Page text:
Another suggested application for this music is in the dining room at care centers.  The entire dining experience is enhanced, because the music creates a calm spaciousness.  People can chew, swallow, savor and enjoy eating.  The music is also a nice background for table conversation.

Time to read, concentrate, to memorize, to learn—–the suggestion is playing instrumental music from the Classical period, such as compositions by Mozart.  Music fires more neurons than any other single stimulus, and with the structure and theory throughout this style of music, the brain is awake and alert.

Crossword puzzles and other mentally stimulating games can be nicely paired with this music.  In using this musical stimulation with stroke patients, it is a good background for re-establishing language patterns.

Mozart’s compositions are also suggested for individuals with Alzheimer’s Disease in completing various tasks, and for those with Cerebral Palsy, Parkinson’s Disease, stroke, and other neurophysiological disorders, the music has assisted in regaining control over neuromusculoskeletal functioning, such as gait in walking.

Of course, marches are also excellent for regaining this type of control.  For individuals in rehab or at home with a physical therapy regimen, marches assist in leg strengthening and endurance exercises.

Exercising and working to the rhythm of instrumental “big band” music and to other eras’ popular music pieces that have a steady beat, not erratic, and that is not too loud or too fast also create a pleasurable sound environment.

Singing along to favorite musical selections is advantageous for everyone, when it is time to relax, unwind, oxygenate our bodies, walk, etc.   However, we do need to be mindful when involving lyrics in our musical experience that the brain can only focus or concentrate on one thought or task execution at a time.  Recalling and singing lyrics while simultaneously entering data into a computer will most probably result in misspelled words and miscalculations of numbers.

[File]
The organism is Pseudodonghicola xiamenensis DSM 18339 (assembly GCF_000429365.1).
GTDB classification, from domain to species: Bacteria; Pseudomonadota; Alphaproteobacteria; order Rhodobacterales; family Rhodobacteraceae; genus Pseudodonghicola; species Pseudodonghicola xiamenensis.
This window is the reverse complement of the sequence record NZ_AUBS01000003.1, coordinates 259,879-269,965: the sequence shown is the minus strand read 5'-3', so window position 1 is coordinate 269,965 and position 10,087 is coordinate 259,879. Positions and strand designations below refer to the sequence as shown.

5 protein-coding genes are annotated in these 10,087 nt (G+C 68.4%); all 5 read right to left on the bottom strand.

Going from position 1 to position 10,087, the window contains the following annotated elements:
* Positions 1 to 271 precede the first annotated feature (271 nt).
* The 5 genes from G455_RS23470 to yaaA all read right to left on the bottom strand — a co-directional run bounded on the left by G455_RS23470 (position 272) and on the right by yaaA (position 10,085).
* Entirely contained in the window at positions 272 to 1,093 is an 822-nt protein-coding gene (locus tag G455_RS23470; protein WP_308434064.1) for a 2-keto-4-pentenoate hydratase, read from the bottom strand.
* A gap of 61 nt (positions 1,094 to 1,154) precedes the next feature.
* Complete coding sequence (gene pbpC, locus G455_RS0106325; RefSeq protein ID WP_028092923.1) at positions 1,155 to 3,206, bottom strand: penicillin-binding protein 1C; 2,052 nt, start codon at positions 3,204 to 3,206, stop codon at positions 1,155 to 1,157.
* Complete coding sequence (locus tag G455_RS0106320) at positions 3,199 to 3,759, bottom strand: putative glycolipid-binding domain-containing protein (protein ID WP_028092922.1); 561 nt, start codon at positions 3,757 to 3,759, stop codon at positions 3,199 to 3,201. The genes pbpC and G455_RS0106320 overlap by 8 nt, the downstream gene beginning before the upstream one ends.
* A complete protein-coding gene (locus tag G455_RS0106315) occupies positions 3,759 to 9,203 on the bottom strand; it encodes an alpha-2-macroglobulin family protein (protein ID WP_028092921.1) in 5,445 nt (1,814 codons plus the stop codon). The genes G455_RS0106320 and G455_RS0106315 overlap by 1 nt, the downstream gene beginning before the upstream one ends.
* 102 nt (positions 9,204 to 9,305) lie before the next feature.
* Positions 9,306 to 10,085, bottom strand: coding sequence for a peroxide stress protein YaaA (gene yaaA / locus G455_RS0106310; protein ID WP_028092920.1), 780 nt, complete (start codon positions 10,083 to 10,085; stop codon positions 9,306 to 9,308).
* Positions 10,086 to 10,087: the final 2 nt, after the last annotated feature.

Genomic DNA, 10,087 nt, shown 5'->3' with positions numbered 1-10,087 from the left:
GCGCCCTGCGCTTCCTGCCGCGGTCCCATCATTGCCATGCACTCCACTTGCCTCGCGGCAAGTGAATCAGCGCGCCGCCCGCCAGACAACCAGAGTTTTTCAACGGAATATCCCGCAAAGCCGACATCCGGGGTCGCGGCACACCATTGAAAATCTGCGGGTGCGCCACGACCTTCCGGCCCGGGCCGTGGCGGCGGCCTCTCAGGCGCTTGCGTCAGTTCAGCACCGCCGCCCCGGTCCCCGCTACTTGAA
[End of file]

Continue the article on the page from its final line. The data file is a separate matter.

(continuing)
This is a wonderful tool to use when working with individuals to train or retrain task execution, such as adding melody to “this is the way I tie my shoes, tie my shoes, etc”.   Singing lyrics in this mode assists in accomplishment.

Time to create, or just be—–use again the spacious Baroque music or meditation music.  In caring for others, or just caring for ourselves, we need to give our beta self a rest and spend time with our alpha self.  In caregiving, facilitating activities with someone, or ones, this type of musical background allows space to paint, sew, do crafts, cook, bake, etc.

Recorded music can be used to enhance our daily lives and to share positive, inspired frequencies and energy with our world.  Our bodies are soaking up the music on a molecular level—so nourishment or hazardous? —  A question to ask individuals who drive up beside us or behind us, polluting the environment with a mixture of discordant sounds, erratic beats, and negative, disrespectful words—-

Linda Holloway, Board Certified Music Therapist